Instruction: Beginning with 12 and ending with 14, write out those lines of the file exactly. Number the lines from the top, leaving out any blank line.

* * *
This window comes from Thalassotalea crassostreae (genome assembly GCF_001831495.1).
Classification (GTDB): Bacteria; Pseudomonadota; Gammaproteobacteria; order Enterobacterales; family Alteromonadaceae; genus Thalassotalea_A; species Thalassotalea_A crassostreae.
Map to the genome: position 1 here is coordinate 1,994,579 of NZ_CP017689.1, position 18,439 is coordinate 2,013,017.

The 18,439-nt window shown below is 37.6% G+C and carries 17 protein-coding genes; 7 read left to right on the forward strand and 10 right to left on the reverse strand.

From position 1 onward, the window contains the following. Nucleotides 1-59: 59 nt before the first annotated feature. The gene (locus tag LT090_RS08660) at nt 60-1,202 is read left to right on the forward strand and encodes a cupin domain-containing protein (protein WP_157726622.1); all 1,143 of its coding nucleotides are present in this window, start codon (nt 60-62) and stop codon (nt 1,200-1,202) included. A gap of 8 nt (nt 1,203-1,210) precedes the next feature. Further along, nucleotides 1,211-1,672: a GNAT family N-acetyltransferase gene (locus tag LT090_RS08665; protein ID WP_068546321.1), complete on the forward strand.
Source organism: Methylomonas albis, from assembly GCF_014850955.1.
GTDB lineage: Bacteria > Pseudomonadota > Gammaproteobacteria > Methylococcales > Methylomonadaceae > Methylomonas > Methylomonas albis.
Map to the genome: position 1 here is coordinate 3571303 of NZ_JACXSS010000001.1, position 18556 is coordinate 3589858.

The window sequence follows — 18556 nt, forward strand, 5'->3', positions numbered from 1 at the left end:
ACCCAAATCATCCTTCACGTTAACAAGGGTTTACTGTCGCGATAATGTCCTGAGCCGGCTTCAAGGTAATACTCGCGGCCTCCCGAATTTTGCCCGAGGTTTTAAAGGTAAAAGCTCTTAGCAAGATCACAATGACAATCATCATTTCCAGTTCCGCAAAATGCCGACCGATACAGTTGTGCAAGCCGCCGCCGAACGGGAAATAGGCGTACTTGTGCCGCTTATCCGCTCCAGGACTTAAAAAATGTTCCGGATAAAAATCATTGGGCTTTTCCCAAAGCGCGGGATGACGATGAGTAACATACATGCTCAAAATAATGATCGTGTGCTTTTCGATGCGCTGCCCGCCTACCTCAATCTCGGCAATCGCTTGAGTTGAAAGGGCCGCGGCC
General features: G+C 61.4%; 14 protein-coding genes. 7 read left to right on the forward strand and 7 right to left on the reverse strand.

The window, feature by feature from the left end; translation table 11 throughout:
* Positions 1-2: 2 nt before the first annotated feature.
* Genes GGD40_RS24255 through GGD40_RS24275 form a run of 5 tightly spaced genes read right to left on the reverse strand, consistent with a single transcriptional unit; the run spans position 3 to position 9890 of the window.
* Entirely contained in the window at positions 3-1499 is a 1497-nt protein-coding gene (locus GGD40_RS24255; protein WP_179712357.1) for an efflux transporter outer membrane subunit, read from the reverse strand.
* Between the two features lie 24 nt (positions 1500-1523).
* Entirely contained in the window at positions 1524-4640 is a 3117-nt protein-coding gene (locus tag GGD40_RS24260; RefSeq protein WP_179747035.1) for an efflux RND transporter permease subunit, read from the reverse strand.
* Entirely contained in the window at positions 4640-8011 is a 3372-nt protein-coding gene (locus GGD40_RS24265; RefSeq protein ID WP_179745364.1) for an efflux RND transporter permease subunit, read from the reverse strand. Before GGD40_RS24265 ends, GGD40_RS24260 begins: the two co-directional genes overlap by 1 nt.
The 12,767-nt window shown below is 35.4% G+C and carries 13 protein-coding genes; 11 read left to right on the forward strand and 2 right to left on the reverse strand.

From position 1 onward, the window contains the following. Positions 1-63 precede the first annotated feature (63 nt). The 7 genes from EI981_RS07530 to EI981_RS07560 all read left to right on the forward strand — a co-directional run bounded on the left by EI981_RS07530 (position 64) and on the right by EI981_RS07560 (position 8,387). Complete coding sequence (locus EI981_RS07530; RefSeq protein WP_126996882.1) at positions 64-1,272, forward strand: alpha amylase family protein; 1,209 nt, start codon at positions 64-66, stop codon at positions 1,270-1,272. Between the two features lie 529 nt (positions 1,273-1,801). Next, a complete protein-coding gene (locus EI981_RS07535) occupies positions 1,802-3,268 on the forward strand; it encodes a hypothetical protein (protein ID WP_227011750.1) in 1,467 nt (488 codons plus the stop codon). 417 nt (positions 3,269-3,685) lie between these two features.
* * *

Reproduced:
The window, feature by feature from the left end; translation table 11 throughout:
* Positions 1-2: 2 nt before the first annotated feature.
* Genes GGD40_RS24255 through GGD40_RS24275 form a run of 5 tightly spaced genes read right to left on the reverse strand, consistent with a single transcriptional unit; the run spans position 3 to position 9890 of the window.